I turn on the radio to distract myself, and hear that Kurt Cobain has been found dead. I’m not a fan, but it seems a bad omen; the doomed Nirvana singer is just my age. I turn the radio off, smoke a Marlboro Red, rinse my mouth with Diet Coke.
I bounce into the interview room, a “hail fellow, well met” expression on both my face and in my firm handshake. There are six people on the committee — three faculty, three administrators.
Maggie is in charge.
I stand to give a short teaching demonstration (on the causes of the French Revolution), then sit for the interview. I am sweating, flushed. I need to pee desperately. I do not look at Maggie, but move my gaze around the table to each of the other five, making eye contact with the feigned certainty that comes all too naturally. They smile, and the questions begin.
The questions are as Maggie said they would be, in the exact order. I’m scared for a moment my mind will go blank, but it doesn’t. The words come, just as I want them to, as if I’m not even speaking but rather channeling someone else, someone more confident, more experienced, and more gently self-deprecating.
Everyone looks at me. Except for Maggie, who stares at her lap. I’m fucking it all up, I think, and panic rises — but then another question, and another, and that strange, self-assured Hugo-who-isn’t-Hugo answers and answers. Goddamn, I’m a cocky SOB, I think to myself.
The interview is over. I rise, and Maggie — in her capacity as chair — rises too, to walk me to the door. She makes eye contact for the first time all day, grips my hand tightly. Her palm is as hot and wet as mine. “We’ll be in touch,” she says.
Five days later, the VP of Human Resources calls to offer me the job. I call my girlfriend first, my mother second, and Maggie third. Maggie laughs with pleasure when she hears my voice; “We picked you that afternoon,” she reports; “it was torture not being able to call you until HR finished their paperwork.” She hesitates. “I had to push some people to get past your age and a few other things, but they came around.”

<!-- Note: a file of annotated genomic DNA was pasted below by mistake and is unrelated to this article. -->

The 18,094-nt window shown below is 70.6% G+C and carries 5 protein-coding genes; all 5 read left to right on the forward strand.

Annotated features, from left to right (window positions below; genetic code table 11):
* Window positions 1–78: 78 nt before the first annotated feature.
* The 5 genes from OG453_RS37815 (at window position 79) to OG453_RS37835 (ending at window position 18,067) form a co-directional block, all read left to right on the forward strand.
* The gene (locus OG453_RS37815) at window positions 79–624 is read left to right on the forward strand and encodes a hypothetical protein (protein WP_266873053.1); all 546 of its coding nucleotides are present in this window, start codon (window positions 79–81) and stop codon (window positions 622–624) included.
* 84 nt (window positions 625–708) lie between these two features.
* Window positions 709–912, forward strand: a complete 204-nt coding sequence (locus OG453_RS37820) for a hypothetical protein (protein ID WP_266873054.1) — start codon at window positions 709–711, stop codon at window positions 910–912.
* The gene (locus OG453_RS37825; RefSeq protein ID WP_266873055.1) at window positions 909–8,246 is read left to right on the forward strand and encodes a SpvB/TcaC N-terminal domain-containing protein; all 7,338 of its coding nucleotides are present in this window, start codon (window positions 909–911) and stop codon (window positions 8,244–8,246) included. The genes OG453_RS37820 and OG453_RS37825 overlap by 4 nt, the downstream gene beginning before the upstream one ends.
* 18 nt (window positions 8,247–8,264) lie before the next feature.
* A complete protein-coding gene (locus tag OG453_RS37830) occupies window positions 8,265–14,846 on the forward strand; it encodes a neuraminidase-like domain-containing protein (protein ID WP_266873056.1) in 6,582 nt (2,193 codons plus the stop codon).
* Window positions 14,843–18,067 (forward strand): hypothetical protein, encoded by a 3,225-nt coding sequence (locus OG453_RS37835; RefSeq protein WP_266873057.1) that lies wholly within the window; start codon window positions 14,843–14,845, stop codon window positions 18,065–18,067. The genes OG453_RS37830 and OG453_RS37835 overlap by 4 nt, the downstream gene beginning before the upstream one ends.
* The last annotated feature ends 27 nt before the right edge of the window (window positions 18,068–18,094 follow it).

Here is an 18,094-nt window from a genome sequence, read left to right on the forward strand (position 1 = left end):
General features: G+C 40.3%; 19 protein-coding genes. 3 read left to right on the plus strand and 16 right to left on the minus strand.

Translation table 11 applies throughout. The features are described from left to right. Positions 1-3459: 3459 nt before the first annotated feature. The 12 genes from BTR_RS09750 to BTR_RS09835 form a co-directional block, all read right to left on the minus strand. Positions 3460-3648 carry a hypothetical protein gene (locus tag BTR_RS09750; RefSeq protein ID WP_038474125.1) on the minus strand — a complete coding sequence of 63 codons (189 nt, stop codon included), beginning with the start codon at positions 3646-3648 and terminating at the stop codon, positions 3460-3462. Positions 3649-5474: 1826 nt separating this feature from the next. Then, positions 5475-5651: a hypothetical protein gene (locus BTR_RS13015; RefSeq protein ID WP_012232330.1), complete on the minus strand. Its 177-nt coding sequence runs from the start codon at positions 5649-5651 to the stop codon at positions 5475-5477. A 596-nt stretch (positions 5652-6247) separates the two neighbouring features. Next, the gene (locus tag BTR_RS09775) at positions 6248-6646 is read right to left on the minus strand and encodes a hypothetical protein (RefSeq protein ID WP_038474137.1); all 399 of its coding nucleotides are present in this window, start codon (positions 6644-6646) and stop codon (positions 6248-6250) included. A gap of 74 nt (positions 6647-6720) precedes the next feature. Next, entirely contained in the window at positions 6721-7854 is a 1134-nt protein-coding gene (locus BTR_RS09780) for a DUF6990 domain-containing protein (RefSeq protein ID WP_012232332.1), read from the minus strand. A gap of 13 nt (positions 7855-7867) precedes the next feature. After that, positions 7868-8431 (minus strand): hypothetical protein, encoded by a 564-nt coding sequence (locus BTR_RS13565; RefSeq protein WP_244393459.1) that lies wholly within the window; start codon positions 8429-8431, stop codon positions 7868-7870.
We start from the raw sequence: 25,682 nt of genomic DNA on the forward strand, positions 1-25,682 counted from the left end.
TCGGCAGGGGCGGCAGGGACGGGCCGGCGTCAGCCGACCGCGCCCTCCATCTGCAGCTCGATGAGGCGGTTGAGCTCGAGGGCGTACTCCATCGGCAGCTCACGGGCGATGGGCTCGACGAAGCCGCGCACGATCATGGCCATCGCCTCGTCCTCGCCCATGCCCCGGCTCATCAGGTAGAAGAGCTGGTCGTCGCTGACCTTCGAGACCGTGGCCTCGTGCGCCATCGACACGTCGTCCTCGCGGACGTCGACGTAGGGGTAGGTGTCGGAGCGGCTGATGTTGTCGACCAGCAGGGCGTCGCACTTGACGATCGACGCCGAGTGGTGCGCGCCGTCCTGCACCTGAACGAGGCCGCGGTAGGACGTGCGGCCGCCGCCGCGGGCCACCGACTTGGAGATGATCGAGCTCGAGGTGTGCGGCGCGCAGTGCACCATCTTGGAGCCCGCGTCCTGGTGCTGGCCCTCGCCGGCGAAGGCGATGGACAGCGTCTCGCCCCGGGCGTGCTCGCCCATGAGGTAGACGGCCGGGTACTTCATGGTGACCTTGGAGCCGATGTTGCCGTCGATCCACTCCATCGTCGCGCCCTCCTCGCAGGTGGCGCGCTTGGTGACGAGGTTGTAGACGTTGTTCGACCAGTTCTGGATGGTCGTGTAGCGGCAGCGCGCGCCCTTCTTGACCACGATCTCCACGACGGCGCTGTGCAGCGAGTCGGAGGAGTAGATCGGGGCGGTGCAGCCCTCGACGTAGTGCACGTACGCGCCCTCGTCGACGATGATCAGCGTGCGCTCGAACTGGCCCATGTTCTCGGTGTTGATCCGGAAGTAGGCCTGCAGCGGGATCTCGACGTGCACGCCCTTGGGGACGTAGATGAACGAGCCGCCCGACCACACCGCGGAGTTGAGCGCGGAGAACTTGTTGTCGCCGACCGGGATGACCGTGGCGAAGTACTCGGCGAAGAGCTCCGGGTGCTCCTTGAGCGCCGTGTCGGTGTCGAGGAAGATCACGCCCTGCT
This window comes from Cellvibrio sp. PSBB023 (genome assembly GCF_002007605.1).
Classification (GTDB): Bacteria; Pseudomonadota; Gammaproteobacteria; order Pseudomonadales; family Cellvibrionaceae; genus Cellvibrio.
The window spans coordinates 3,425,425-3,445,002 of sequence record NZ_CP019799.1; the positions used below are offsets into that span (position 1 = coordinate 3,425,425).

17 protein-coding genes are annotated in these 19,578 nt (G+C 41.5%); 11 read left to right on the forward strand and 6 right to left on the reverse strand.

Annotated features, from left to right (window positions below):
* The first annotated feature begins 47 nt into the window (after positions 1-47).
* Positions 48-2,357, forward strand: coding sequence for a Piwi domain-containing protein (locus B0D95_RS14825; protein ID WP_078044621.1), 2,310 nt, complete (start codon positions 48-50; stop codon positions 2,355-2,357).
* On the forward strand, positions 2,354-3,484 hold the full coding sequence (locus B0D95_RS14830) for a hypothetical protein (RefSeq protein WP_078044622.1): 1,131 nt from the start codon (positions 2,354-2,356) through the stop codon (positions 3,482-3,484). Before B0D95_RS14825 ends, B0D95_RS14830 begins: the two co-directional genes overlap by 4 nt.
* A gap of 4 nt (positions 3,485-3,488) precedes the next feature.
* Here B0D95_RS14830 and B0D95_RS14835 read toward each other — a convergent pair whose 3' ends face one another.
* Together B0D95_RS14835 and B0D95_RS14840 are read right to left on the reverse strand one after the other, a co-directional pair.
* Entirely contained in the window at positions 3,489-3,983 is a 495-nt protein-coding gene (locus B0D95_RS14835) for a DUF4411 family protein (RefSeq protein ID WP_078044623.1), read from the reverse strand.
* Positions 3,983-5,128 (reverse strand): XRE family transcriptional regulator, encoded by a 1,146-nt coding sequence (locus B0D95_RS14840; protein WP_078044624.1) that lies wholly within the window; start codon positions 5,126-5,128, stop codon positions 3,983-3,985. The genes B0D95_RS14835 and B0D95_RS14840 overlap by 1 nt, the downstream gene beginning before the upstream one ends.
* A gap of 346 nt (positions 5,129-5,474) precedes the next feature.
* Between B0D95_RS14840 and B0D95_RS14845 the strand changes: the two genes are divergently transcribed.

I thank her profusely.
“You’re worth taking a risk for,” she says. “Now go make me proud.”
I promise her I won’t let her down.
It will be years — long after Maggie takes early retirement — before I fully understand how badly Maggie’s “help” had hurt my own confidence. Her pep talks meant the world, but feeding me the questions was either a sign that she didn’t believe I could get the job on my own, or that she wanted to see herself as the partial author of my success. Either way, my accomplishment was diminished.
Maggie was not responsible for my decision to take Max up on his suggestion. Given my history and given my nature, the chances are good I’d have slept with my students sooner or later, regardless of the circumstances of my hiring.
Yet in my mind, I was in some sense illegitimately a faculty member, the beneficiary of illicit and unmerited intervention. To the degree that I was astonishingly reckless in my personal conduct throughout most of my teaching career, it was partly tied to this sense of myself as a talented — but ultimately undeserving — spoiled prince.
I have a short-lived affair with a student named Claire. Claire is 32 and I am 29; she had dropped out of college when she was 19, worked as a waitress, and raised a daughter before deciding she was hungry to learn. Claire is a marvelous student; she will go on to Occidental College, then law school, and then a thriving career in intellectual property litigation.
(Claire is the first and only woman I’ve ever slept with who is more than nine months my senior. I have a lifelong pattern, and she is the one exception.)
Before Claire transfers from PCC, I write her a glowing recommendation, and give her a copy. She reads it and smiles, and then her face falls. “I wish I could believe all this was true,” she says.
I tell her that of course it was; our sexual relationship had nothing to do with my admiration for her intellectual abilities.
“That’s so easy for you to say. You probably even believe it. But you have to understand why I can’t trust your praise.”
Claire is angry, partly at herself, more so at me.
I nod, apologize, and think of Maggie, who is still my supervisor. “I understand,” I tell Claire.
Claire shakes her head. She wants to believe me. She can’t. But I do understand, really and truly, all too well.
All names and identifying information have been changed, and the real Maggie is no longer alive.